Ohio residents diagnosed with bronchitis from chemical exposure
Residents living near the Ohio train derailment area have complained about a variety of ailments in the weeks since the accident and are concerned about long-term health repercussions.
The incident of a Norfolk Southern train in East Palestine, Ohio, that spilled poisonous chemicals and resulted in a controlled burn of the substances, has affected the lives of about 4,750 residents.
Residents have complained about a variety of ailments in the weeks since the accident, which occurred on Feb. 3, and are concerned about long-term health repercussions.
Residents affirmed suffering from recent health effects, such as headaches, burning skin, and irritated eyes, amid fears of long-term health hazards such as cancer, despite repeated assurances that the air and water are safe.
After seeing the deaths of animals and local wildlife, residents are concerned about their own health.
Healthcare providers in East Palestine, Ohio, and adjacent areas have noticed a pattern of concerning symptoms. They include what they believe is a sort of chemical bronchitis (also known as industrial bronchitis), which is an inflammation of the lining of the bronchial tubes that convey air to and from the lungs caused by continuous exposure to chemical fumes, acids, or dust.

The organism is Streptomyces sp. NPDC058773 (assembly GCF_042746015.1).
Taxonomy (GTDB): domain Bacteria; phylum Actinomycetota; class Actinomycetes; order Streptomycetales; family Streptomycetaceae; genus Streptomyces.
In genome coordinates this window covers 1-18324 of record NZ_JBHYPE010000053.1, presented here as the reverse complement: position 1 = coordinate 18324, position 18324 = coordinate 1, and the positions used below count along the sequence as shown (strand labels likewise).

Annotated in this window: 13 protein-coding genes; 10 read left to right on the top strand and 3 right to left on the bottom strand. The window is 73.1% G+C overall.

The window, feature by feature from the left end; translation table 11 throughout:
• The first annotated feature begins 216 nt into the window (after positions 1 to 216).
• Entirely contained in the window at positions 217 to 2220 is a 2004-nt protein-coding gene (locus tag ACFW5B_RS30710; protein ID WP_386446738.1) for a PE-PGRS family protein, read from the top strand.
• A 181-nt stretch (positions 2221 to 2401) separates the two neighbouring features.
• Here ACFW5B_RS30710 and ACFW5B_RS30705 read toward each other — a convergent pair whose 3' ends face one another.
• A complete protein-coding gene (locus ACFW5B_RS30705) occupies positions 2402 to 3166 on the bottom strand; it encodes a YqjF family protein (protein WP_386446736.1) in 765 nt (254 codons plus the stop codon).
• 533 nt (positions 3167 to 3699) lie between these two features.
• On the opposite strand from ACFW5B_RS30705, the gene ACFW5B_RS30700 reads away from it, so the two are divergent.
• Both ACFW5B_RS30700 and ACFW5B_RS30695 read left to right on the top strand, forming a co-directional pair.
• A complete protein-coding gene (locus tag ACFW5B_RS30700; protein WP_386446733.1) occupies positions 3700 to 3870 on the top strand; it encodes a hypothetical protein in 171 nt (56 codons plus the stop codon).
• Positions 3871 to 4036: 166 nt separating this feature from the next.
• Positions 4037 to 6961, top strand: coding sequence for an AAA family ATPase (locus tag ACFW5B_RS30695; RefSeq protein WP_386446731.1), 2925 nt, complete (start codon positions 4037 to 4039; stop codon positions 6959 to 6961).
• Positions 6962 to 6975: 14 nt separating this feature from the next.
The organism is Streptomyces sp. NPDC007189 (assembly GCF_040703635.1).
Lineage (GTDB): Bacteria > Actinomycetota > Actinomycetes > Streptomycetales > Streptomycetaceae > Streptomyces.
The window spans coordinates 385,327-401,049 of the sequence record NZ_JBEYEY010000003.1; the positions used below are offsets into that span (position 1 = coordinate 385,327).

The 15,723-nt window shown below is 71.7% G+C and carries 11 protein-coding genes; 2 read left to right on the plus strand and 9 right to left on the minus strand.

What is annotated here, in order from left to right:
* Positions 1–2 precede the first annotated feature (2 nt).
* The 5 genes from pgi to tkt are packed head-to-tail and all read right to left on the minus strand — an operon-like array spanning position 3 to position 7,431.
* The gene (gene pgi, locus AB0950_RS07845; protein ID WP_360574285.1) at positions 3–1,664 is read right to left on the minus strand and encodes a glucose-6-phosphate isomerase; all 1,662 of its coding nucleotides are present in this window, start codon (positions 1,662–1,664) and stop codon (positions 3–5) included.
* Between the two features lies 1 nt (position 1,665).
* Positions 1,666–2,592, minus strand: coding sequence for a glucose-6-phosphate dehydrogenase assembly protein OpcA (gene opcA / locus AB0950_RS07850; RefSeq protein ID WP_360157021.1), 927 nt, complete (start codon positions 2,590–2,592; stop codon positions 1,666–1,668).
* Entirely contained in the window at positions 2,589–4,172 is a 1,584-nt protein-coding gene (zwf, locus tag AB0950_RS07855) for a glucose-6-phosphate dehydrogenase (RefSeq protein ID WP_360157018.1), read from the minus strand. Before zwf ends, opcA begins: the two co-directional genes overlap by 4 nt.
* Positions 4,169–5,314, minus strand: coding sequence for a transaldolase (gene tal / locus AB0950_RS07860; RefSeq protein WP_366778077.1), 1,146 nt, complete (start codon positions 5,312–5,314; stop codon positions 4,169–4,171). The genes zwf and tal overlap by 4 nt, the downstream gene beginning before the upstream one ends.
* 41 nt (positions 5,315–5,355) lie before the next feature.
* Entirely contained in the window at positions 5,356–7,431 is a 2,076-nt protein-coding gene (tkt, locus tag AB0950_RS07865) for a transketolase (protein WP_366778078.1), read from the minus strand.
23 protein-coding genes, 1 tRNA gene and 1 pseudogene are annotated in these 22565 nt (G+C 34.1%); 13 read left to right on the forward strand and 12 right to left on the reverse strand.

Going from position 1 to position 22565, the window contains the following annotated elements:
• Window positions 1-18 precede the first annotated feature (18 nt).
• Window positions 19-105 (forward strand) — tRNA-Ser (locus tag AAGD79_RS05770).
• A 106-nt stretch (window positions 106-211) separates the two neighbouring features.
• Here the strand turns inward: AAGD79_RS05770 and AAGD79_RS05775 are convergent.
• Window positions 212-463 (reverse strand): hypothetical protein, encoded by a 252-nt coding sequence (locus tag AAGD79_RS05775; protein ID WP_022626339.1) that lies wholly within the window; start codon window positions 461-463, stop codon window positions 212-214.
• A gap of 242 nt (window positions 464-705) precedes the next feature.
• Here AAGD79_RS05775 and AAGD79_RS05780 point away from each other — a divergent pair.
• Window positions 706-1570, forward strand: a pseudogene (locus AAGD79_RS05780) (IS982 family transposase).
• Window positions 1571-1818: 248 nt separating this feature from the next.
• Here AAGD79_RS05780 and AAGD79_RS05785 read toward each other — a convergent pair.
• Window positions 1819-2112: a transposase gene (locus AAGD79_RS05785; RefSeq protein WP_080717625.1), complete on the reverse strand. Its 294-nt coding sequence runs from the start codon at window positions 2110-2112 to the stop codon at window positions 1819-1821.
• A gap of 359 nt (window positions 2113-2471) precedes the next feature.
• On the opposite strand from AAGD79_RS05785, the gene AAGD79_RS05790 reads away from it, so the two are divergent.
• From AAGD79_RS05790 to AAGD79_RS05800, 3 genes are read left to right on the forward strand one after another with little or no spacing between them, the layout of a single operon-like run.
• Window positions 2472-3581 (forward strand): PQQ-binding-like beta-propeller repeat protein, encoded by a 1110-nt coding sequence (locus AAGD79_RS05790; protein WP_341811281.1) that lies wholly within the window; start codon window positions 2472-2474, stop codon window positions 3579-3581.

Employees at QUICKmed Urgent Care, a walk-in clinic in Columbiana, Ohio, claimed that patients have been complaining of a burning feeling when breathing, unexplained rashes, and general weariness.
Several patients claim that if they stay at home for an extended amount of time, their symptoms worsen.
"This could be a lot of things, but if you’re leaving your house and [symptoms] improve, and you go back and it comes back, I’m not thinking that’s allergies or not thinking it’s cold. I think it’s related to that stuff you’re inhaling there," QUICKmed family doctor Deborah Weese said.
Ohio Senators Sherrod Brown and J.D. Vance issued a joint statement Monday requesting "baseline" health testing services for individuals affected by the February 3 disaster and the subsequent "managed burn-off" of cancer-causing chemicals, including vinyl chloride.
Last week, the Ohio Department of Natural Resources calculated that over 43,000 creatures in and around the neighborhood had died since the derailment, most of them fish, crayfish, and frogs.
Local and federal officials, as well as the rail business, insist that the situation is safe.
Read more: Your mess to clean up: Biden to Ohio rail operator